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Presentation at the National Institute for Coastal and Harbor Infrastructure, Business Summit, May 7, 2014; New York Academy of Sciences.

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  1. 1. Battery Park City Authority The Success of Battery Park City: A Model for Urban Waterfront Development NATIONAL INSTITUTE FOR COASTAL & HARBOR INFRASTRUCTURE
  2. 2. Our History NATIONAL INSTITUTE FOR COASTAL & HARBOR INFRASTRUCTURE •Created in 1968 as a New York State Public-Benefit Corporation, the Battery Park City Authority (BPCA) was tasked with developing and maintaining a well-balanced community on the lower west side of Manhattan where rotting piers once stood. •While faced with much adversity throughout the past 46 years, many consider Battery Park City a success story.
  3. 3. Elements for Success Creation of a NY State Authority • As a State Authority, BPCA was empowered to make decisions and act quickly with minimal interference, while still requiring City/State oversight and approval of such matters as the financing of its capital expenditures. • Since its inception, BPCA has had the authority to issue debt, invest funds, engage contractors, and take necessary action to plan and develop the 92-acre site of Battery Park City. • The Authority is governed by a 7 member board, appointed by the Governor. • Both the corporate and governance structures contributed to an efficient and effective operation. NATIONAL INSTITUTE FOR COASTAL & HARBOR INFRASTRUCTURE
  4. 4. Elements for Success Initial Capital Investment from the State of NY • Early on, the State guaranteed the payment of 200 million dollars of tax exempt debt issued by the BPCA, which was essential as BPCA had no regular source of income until the early 1980’s. • BPCA used this money to knock down dilapidated piers, install landfill and begin to build public infrastructure, including roads and civic facilities. • Master Plan for the entire site was approved allowing for “as of right” development by private sector. • BPCA infrastructure was built out in stages attracting development. NATIONAL INSTITUTE FOR COASTAL & HARBOR INFRASTRUCTURE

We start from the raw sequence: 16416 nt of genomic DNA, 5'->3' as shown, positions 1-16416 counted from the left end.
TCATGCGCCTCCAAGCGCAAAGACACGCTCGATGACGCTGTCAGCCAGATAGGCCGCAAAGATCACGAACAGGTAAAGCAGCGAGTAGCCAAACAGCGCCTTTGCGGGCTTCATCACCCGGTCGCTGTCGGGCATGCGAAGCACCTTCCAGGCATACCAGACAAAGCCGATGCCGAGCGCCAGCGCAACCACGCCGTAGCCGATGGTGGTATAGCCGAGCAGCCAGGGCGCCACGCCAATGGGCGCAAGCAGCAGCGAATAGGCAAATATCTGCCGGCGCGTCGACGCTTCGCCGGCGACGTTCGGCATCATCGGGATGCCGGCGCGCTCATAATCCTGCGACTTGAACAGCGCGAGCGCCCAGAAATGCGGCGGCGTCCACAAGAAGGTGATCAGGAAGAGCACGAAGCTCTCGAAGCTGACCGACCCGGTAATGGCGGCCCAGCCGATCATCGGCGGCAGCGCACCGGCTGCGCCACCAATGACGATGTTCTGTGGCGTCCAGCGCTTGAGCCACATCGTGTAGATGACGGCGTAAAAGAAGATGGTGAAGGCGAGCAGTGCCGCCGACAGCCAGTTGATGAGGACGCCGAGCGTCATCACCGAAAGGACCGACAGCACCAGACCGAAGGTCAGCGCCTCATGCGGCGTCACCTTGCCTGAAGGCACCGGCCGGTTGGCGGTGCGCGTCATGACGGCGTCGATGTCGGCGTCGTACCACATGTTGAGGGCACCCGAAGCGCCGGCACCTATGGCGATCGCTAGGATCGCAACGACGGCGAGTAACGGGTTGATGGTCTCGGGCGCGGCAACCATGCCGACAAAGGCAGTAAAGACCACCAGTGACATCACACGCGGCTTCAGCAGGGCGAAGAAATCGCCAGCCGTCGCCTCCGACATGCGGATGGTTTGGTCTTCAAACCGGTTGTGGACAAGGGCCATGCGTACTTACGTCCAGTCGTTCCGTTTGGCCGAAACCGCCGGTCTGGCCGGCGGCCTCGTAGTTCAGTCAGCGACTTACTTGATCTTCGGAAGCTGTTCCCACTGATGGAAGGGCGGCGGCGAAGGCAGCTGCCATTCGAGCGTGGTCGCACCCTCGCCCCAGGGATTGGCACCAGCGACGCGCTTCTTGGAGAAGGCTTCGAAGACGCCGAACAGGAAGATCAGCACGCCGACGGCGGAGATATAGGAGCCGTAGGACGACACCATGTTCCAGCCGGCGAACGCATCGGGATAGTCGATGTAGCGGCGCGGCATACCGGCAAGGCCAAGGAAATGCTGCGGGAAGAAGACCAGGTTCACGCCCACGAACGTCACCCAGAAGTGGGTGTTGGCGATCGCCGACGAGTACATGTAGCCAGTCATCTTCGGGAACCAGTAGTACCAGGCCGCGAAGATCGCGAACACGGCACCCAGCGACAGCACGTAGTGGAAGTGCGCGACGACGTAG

6. 6. NATIONAL INSTITUTE FOR COASTAL & HARBOR INFRASTRUCTURE 1970’s: Battery Park City begins to take shape as landfill is formed.
  7. 7. NATIONAL INSTITUTE FOR COASTAL & HARBOR INFRASTRUCTURE •By 1988, the World Financial Center complex was completed. •Complemented the existing World Trade Center. •Solidified Lower Manhattan as a premiere business hub.
  8. 8. Elements for Success NATIONAL INSTITUTE FOR COASTAL & HARBOR INFRASTRUCTURE BPCA’s Master Plan called for a well balanced mix of residential, commercial and retail space alongside 35 acres of reserved public parks and open spaces. Today, this diversity makes the area an attractive draw to its 48,000 workers and 13,500 residents.
  9. 9. BPC: A Masterful Mix NATIONAL INSTITUTE FOR COASTAL & HARBOR INFRASTRUCTURE • Battery Park City is encompassed by 10.3 million square feet of office space, 8,500 residential units, and over 230,000 square feet of retail space. • Additionally, our campus offers an eclectic mix of educational and cultural institutions: -Stuyvesant High School, P.S. & I.S. 276, Battery Park Montessori. -Museum of Jewish Heritage -Skyscraper Museum -Irish Hunger Memorial • Led by experienced professionals, our Parks Conservancy maintains one of the best park systems in the world.